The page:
There appears to be no end to the ingenuity of scammers, spammers, and computer tricksters. After the tales of woe from the likes of Ethiopian bankers and Hong Kong divorcees get long in the tooth, the scammers try something different. There’s nothing newsworthy about new computer schemes . . . unless they have an implicit social commentary message.
So it is with the news stories about a scam that tries to trick Facebook users into installing a “dislike” button to accompany the “like” button on their Facebook page. If the hapless users do so, the scam puts some false application on their Facebook page that then sends out spam.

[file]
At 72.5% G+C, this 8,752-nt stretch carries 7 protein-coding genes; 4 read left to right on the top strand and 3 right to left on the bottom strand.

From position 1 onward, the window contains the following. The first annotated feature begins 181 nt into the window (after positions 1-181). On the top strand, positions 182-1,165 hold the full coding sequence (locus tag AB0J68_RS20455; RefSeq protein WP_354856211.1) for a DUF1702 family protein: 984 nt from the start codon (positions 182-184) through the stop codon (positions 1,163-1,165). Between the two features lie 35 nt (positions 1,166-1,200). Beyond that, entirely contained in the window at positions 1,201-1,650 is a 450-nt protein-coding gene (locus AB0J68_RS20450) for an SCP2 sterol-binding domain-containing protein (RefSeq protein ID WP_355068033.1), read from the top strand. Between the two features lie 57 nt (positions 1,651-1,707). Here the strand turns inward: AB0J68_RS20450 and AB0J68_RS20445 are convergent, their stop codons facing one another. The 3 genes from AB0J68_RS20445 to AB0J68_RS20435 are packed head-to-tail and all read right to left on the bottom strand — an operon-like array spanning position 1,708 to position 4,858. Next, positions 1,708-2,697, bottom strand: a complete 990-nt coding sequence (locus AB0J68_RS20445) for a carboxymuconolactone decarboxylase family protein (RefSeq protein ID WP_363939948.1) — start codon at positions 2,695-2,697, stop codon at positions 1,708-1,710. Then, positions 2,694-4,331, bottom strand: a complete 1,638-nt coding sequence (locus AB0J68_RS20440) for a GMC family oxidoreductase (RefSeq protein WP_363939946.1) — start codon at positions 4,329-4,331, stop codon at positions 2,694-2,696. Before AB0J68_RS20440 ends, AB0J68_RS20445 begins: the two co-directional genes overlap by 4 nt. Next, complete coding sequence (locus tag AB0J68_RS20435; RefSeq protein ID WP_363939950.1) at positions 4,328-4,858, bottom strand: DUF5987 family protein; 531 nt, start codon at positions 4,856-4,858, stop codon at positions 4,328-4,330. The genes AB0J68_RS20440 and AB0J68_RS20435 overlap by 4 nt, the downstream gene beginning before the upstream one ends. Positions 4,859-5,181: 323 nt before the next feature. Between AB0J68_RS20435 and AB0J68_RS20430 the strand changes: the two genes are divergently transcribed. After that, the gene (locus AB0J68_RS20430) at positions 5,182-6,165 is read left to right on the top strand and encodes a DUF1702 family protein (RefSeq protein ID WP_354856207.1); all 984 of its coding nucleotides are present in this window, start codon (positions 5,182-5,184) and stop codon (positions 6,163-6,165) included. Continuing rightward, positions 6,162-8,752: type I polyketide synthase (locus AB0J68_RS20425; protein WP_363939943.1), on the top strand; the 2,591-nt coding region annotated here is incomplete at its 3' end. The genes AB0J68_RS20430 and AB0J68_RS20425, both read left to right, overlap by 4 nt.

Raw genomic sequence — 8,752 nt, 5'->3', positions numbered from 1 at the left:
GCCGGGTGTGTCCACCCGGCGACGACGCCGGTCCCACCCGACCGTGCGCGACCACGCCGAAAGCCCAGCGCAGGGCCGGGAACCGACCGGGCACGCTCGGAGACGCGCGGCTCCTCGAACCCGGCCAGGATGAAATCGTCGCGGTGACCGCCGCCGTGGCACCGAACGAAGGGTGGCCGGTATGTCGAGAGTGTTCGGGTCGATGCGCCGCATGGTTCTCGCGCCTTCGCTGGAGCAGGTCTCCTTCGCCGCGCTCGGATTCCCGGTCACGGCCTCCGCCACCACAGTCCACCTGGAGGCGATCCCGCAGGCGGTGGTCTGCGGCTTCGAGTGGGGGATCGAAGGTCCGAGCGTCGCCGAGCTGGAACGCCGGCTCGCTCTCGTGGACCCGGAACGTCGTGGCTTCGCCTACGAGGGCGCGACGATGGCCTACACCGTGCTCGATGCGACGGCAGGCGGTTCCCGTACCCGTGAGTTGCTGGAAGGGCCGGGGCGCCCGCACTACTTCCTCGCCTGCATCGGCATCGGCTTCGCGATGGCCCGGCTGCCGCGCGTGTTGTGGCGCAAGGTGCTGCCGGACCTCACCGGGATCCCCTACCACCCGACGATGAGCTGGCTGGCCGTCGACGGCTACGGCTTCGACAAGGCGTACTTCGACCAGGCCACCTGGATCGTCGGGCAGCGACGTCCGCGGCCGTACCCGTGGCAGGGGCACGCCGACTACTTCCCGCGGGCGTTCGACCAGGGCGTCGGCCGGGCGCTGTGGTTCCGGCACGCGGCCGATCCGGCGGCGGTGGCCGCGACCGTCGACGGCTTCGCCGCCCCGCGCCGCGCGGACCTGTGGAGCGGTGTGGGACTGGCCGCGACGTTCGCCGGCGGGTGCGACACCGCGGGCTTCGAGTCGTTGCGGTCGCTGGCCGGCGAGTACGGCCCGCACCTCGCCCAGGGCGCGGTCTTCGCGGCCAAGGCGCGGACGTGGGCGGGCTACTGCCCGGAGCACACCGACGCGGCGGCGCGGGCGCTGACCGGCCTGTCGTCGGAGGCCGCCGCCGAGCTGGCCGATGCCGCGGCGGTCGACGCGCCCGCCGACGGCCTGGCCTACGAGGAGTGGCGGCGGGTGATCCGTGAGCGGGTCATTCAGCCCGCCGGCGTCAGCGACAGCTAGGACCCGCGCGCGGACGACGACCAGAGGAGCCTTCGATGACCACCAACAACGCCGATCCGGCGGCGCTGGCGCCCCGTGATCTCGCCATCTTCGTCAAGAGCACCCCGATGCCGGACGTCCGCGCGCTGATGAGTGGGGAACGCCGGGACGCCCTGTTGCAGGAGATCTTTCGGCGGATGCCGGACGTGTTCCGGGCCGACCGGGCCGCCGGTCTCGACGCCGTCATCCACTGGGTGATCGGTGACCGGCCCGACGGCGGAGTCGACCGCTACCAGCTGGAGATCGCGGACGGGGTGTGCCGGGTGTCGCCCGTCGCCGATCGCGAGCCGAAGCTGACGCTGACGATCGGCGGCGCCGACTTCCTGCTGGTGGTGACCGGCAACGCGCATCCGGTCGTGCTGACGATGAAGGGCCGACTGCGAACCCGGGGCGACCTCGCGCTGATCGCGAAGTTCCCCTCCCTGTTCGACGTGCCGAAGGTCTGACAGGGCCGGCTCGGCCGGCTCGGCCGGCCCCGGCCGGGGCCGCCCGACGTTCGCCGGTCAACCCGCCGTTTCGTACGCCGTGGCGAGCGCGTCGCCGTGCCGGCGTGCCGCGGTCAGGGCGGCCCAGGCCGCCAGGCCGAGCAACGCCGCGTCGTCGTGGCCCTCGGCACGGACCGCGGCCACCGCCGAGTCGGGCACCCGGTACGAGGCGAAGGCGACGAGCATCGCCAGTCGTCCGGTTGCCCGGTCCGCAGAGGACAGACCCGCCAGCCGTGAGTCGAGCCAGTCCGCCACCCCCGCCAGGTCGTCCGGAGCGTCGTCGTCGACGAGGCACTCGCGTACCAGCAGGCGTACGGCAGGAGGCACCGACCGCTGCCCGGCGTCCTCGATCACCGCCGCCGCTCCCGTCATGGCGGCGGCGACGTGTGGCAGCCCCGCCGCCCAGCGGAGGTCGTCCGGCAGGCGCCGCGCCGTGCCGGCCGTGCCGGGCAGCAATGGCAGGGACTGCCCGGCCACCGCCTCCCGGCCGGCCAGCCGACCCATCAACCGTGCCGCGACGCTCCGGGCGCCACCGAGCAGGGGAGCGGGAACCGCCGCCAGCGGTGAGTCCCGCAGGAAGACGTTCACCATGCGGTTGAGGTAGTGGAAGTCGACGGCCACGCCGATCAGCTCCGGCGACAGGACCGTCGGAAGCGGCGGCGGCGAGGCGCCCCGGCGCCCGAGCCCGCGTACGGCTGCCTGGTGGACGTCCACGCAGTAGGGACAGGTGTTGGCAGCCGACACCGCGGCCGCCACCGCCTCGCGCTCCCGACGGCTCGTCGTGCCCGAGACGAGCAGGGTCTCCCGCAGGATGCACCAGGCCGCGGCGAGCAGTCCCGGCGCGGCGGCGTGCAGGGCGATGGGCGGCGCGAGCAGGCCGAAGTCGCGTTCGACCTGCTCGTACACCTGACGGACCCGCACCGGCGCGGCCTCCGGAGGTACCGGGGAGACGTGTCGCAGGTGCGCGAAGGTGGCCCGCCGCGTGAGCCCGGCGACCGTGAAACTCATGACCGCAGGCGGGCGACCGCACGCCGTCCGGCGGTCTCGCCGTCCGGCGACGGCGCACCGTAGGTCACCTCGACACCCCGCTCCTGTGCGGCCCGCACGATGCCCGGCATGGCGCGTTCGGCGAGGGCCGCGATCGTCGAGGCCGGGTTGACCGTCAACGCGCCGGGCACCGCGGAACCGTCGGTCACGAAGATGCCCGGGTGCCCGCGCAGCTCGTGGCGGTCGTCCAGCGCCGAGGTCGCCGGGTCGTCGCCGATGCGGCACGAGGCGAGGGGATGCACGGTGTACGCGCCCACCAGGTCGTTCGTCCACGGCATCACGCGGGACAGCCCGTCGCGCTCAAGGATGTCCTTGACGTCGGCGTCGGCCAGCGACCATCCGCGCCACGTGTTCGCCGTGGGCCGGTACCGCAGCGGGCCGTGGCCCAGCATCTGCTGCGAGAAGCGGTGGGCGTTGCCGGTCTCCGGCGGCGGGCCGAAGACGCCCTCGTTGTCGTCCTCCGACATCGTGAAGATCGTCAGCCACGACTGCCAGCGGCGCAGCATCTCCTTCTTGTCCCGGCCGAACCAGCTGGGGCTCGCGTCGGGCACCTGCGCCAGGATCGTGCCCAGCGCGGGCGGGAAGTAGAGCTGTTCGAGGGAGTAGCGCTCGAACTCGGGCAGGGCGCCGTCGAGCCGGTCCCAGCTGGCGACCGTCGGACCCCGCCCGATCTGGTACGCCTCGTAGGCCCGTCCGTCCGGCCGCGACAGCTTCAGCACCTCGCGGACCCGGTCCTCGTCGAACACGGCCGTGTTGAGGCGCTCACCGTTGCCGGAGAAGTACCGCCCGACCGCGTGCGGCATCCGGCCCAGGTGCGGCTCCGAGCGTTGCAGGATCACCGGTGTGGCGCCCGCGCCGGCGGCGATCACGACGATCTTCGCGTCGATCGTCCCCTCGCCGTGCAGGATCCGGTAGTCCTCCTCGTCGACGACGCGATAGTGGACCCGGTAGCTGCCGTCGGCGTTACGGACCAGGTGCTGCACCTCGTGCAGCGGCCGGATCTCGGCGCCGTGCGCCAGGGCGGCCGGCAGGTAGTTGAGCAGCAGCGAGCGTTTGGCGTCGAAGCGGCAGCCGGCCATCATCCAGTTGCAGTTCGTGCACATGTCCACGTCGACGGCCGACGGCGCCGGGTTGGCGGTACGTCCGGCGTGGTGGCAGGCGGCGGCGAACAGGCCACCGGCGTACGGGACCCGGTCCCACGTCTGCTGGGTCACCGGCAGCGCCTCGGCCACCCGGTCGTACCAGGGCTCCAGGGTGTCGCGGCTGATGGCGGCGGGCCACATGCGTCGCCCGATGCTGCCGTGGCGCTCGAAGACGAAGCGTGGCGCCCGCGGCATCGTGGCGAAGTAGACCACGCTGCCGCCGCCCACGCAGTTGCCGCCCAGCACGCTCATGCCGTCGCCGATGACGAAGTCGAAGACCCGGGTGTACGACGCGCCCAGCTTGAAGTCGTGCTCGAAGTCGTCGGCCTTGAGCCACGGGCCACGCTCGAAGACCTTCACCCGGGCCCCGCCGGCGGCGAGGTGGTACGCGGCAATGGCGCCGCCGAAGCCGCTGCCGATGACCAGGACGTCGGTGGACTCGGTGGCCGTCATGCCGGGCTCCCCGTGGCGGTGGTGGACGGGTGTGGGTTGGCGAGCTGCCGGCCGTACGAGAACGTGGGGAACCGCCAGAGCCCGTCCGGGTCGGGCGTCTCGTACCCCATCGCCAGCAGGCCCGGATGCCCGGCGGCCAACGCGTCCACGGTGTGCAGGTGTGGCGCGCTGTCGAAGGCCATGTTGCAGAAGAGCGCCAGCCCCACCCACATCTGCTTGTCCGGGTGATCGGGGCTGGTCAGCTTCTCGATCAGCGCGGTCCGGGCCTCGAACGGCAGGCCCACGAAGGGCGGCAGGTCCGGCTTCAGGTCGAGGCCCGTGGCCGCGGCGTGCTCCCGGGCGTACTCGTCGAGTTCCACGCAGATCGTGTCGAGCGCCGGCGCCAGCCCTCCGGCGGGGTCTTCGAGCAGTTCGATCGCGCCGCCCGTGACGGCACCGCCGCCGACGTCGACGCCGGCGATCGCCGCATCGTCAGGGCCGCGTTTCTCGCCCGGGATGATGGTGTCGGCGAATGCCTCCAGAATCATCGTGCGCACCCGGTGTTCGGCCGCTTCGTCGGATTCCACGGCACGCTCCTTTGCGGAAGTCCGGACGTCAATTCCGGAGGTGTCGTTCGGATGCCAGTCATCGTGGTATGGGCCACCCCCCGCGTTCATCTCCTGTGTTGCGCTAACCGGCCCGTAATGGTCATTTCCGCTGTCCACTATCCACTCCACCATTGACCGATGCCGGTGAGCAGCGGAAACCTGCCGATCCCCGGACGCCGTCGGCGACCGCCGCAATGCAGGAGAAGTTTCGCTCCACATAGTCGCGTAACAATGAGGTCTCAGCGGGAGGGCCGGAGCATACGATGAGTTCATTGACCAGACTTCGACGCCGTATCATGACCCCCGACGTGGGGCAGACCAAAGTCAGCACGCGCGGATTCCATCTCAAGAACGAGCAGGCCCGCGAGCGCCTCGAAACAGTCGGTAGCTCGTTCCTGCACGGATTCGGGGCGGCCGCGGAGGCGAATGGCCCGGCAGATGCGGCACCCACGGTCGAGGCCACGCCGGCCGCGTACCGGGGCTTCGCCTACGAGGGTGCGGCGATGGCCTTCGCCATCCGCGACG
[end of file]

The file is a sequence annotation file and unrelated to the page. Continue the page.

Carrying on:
What’s interesting about this is that, in the abstract, virtual, touchy-feely world of Facebook “friends,” users would want to have a Facebook application to affirmatively indicate their “dislike” for something. What’s next? A rogue application that offers Facebook users the opportunity to refer to themselves in the first person? A phony program that claims to allow Facebook users to send targeted, anonymous computer viruses to try to discourage further Facebook use by people, like their Mom or Aunt Sue, whom they really don’t want to “friend” but can’t turn down without experiencing massive pangs of guilt? Facebook users may well have untapped reservoirs of rage, ready to be exploited by the next generation of creative scammers.